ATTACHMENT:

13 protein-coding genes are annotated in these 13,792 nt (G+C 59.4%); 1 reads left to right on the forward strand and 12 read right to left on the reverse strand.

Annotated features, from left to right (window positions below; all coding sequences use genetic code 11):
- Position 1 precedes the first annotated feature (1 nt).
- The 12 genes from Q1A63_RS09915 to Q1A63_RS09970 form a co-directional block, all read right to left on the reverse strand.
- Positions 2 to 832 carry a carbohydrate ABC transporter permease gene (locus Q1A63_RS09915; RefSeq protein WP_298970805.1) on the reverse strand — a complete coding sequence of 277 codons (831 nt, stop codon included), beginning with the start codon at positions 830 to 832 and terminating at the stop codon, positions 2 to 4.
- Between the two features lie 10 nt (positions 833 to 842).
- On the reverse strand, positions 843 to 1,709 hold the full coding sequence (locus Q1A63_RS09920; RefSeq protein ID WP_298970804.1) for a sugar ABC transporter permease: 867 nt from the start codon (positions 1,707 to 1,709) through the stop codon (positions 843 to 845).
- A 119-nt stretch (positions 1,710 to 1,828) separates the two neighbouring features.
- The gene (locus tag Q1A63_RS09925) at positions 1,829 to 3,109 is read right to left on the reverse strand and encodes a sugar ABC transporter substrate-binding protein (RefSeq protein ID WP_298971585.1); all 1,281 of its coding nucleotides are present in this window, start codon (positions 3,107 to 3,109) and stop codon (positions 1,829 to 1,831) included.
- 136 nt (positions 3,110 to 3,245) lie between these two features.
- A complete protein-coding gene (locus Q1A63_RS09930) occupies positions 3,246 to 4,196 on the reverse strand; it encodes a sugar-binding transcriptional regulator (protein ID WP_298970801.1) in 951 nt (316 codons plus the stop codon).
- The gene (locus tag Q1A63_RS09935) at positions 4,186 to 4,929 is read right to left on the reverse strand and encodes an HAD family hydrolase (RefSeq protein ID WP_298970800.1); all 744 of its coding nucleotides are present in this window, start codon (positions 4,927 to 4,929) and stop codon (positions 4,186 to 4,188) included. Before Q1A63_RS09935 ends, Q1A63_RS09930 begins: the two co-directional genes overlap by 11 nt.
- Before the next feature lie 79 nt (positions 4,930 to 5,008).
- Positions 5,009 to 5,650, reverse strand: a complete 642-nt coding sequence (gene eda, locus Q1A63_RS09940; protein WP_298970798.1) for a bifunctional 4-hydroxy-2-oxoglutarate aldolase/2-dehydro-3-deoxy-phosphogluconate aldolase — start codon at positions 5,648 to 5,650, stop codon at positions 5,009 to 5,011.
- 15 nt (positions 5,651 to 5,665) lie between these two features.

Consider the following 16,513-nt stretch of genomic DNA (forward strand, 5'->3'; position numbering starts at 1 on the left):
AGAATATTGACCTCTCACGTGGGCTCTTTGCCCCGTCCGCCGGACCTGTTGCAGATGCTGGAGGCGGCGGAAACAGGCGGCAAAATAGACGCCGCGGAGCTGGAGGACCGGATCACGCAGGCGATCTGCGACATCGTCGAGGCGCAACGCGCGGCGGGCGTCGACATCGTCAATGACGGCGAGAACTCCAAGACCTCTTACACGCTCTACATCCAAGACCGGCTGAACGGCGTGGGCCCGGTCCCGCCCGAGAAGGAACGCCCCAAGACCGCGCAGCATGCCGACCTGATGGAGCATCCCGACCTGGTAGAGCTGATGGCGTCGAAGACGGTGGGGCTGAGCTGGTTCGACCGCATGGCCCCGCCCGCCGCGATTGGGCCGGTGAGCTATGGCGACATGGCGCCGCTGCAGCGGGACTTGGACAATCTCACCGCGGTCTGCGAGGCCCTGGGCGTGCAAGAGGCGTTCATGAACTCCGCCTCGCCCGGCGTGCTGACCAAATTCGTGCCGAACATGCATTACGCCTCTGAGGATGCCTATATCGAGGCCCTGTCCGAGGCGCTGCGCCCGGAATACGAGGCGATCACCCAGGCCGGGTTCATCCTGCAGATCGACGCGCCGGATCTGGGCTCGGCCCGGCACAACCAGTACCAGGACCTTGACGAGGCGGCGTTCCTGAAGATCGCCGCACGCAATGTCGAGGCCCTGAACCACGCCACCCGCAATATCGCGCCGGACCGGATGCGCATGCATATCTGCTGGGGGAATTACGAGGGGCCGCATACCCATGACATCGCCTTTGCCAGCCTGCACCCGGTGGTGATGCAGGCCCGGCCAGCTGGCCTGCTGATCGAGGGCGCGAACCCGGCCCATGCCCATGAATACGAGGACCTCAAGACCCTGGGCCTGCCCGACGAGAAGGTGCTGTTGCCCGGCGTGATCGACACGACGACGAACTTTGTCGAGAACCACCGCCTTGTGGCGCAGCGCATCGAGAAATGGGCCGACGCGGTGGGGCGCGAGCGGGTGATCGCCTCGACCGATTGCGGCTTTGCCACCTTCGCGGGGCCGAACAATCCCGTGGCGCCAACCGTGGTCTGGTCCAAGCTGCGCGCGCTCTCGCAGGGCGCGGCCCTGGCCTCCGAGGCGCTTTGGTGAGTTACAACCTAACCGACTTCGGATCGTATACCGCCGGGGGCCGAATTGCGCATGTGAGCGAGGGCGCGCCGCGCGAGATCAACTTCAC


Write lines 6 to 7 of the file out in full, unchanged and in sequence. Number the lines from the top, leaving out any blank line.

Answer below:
- Between the two features lie 10 nt (positions 833 to 842).
- On the reverse strand, positions 843 to 1,709 hold the full coding sequence (locus Q1A63_RS09920; RefSeq protein ID WP_298970804.1) for a sugar ABC transporter permease: 867 nt from the start codon (positions 1,707 to 1,709) through the stop codon (positions 843 to 845).